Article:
17. Quality management audits in nuclear medicine practices

    2008-12-01

    An effective management system that integrates quality management (QM) is essential in modern nuclear medicine departments in Member States. The IAEA, in its Safety Standards Series, has published a Safety Requirement (GS-R-3) and a Safety Guide (GS-G-3.1) on management systems for all facilities. These publications address the application of an integrated management system approach that is applicable to nuclear medicine organizations as well. Quality management systems are maintained with the intent to continuously improve effectiveness and efficiency, enabling nuclear medicine to achieve the expectations of its quality policy, and to satisfy its customers. The IAEA has a long history of providing assistance in the field of nuclear medicine to its Member States. Regular quality audits and assessments are essential for modern nuclear medicine departments. More importantly, the entire QM and audit process has to be systematic, patient oriented and outcome based. The management of services should also take into account the diversity of nuclear medicine services around the world and multidisciplinary contributions. The latter include clinical, technical, radiopharmaceutical and medical physics procedures. Aspects of radiation safety and patient protection should also be integral to the process. Such an approach ensures consistency in providing safe, quality and superior services to patients. Increasingly standardized clinical protocol and evidence based medicine is used in nuclear medicine services, and some of these are recommended in numerous IAEA publications, for example, the Nuclear Medicine Resources Manual. Reference should also be made to other IAEA publications such as the IAEA Safety Standards Series, which include the regulations for the safe transport of nuclear material and on waste management as all of these have an impact on the provision of nuclear medicine services. The main objective of this publication is to introduce a routine of conducting an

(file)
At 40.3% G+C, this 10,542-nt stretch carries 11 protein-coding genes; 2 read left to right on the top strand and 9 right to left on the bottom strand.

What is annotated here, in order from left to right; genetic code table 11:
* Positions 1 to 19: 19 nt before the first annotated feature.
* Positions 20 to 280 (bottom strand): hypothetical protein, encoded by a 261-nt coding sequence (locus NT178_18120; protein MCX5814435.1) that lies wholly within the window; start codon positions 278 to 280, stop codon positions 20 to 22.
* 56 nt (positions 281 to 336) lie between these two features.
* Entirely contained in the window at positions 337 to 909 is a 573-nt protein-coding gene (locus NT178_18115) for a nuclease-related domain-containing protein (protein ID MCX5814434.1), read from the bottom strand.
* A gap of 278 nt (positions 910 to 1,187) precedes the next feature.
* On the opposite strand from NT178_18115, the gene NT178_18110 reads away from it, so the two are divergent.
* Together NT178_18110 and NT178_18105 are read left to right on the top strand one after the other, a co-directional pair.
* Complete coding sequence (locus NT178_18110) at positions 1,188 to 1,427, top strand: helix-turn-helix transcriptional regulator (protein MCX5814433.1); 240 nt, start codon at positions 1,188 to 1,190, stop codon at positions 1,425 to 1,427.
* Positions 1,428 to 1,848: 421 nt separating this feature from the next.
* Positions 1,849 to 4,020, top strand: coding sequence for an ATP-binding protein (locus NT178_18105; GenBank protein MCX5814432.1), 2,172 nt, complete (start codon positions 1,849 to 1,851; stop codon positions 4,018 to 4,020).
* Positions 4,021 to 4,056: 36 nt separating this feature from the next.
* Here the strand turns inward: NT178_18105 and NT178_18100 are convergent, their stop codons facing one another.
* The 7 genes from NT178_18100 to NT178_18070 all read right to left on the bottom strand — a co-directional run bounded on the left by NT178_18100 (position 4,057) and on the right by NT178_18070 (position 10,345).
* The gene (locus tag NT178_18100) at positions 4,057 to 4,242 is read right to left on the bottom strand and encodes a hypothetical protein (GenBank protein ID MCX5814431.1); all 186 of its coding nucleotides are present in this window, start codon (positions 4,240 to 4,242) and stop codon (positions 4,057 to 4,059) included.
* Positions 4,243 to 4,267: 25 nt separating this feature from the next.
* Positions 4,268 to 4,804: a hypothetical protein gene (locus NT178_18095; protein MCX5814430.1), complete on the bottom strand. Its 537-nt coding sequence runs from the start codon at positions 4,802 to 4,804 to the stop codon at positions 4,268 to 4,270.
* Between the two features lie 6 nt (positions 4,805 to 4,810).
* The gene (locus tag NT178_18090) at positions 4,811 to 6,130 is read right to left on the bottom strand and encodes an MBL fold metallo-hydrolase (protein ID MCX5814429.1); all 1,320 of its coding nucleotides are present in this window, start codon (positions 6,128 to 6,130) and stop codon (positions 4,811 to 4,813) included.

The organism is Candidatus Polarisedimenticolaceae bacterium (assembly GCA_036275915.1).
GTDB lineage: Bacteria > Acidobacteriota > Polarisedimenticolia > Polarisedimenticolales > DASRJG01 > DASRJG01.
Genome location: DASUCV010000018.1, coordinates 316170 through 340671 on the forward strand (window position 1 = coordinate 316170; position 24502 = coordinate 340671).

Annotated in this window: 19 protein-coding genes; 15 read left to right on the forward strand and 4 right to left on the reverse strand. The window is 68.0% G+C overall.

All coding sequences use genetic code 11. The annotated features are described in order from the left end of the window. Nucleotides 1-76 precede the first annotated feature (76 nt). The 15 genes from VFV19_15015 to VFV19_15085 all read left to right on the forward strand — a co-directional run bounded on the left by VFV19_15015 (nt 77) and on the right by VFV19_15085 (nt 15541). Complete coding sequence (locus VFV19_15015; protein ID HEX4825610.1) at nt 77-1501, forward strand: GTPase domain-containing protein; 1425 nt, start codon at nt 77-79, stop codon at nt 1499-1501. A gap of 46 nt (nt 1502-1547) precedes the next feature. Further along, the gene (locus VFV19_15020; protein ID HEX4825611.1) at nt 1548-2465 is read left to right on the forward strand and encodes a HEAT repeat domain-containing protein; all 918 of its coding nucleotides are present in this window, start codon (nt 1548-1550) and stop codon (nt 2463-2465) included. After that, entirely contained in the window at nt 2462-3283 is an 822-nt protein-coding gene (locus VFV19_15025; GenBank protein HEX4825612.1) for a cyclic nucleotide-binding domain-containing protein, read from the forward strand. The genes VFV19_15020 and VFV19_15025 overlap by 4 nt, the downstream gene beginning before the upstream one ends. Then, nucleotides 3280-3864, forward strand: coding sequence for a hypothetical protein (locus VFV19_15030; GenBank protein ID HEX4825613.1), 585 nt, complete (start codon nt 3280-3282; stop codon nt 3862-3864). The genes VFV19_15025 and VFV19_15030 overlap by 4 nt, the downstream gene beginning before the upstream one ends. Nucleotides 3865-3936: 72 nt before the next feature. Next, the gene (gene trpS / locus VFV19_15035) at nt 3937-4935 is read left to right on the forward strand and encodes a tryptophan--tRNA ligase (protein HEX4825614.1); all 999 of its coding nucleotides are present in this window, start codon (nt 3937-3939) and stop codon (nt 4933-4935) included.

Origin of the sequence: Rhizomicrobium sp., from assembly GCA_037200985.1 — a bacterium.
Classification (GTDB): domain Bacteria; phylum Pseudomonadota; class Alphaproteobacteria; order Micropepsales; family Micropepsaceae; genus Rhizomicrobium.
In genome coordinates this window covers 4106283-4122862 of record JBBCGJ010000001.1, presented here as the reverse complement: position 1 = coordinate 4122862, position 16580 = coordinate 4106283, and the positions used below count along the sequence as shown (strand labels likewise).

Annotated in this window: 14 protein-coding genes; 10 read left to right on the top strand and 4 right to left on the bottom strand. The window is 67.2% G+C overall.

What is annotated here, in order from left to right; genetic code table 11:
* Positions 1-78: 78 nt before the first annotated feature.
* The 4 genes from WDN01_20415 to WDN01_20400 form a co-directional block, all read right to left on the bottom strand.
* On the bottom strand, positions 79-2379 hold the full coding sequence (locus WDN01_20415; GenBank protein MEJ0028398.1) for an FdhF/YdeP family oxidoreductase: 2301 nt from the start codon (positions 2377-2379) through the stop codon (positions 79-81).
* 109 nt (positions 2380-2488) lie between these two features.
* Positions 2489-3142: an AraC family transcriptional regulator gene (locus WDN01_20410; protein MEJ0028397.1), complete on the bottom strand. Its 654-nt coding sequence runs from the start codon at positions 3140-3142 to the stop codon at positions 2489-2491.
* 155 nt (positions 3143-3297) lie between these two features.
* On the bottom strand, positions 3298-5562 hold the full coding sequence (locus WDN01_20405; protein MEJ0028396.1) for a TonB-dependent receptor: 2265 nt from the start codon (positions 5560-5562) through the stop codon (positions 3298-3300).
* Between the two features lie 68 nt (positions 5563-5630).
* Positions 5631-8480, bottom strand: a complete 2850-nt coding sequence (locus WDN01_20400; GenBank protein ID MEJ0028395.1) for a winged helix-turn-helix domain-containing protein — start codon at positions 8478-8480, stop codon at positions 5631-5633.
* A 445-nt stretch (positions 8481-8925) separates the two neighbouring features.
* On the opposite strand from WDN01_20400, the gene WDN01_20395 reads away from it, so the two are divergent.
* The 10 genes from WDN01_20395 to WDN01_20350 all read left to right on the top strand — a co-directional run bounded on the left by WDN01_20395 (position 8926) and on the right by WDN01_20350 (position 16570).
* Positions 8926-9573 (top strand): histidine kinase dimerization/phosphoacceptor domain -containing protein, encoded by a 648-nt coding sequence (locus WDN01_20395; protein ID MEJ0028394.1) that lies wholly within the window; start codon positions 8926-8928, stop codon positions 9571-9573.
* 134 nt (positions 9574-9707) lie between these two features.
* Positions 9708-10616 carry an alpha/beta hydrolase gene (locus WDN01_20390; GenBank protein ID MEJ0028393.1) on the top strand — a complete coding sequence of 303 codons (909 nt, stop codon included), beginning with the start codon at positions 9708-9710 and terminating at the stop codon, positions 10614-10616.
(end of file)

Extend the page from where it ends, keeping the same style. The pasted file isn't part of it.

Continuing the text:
18. Integrative medicine is a future medicine

    Samosyuk, I.Z.; Chukhraev, N.V.

    2001-01-01

    An analysis is given of the modern integrative medicine basis which is the synthesis of: 1. Theology, philosophy and sociology; 2. Physico-mathematical sciences, cybernetics, chemistry and astrology; 3. Medico-biological and clinical experience; 4. Traditional and scientific medicine; 5. Use of traditional and new medical technologies. Problems of 'holistic' medicine which considers Man as a unity of biological, emotional, psychological and social phenomena are exposed. Advantages in combining the drug therapy with modern physiotherapy and physioacupuncture methods seem to be obvious. All visible effects of a disease can de represented in the following forms of changes: information-energy - biochemical - ultrastructure - tissue - clinical diseases. Self-regulation of functional systems has a multilevel structure and needs application of different methods for body recovery. Short-wave irradiation (lasers, magnetotherapy) can be used for energy restoration in functional systems or meridians, and acupuncture plays the role of a 'trigger' which activises the body recovery. Integration of Western and Oriental medicines is the way for achieving the qualitative new level of health protection

  19. Diabetes Medicines

    Diabetes means your blood glucose, or blood sugar, levels are too high. If you can't control your diabetes with wise food choices and physical activity, you may need diabetes medicines. The kind of medicine you take depends ...

  20. Herbal Medicine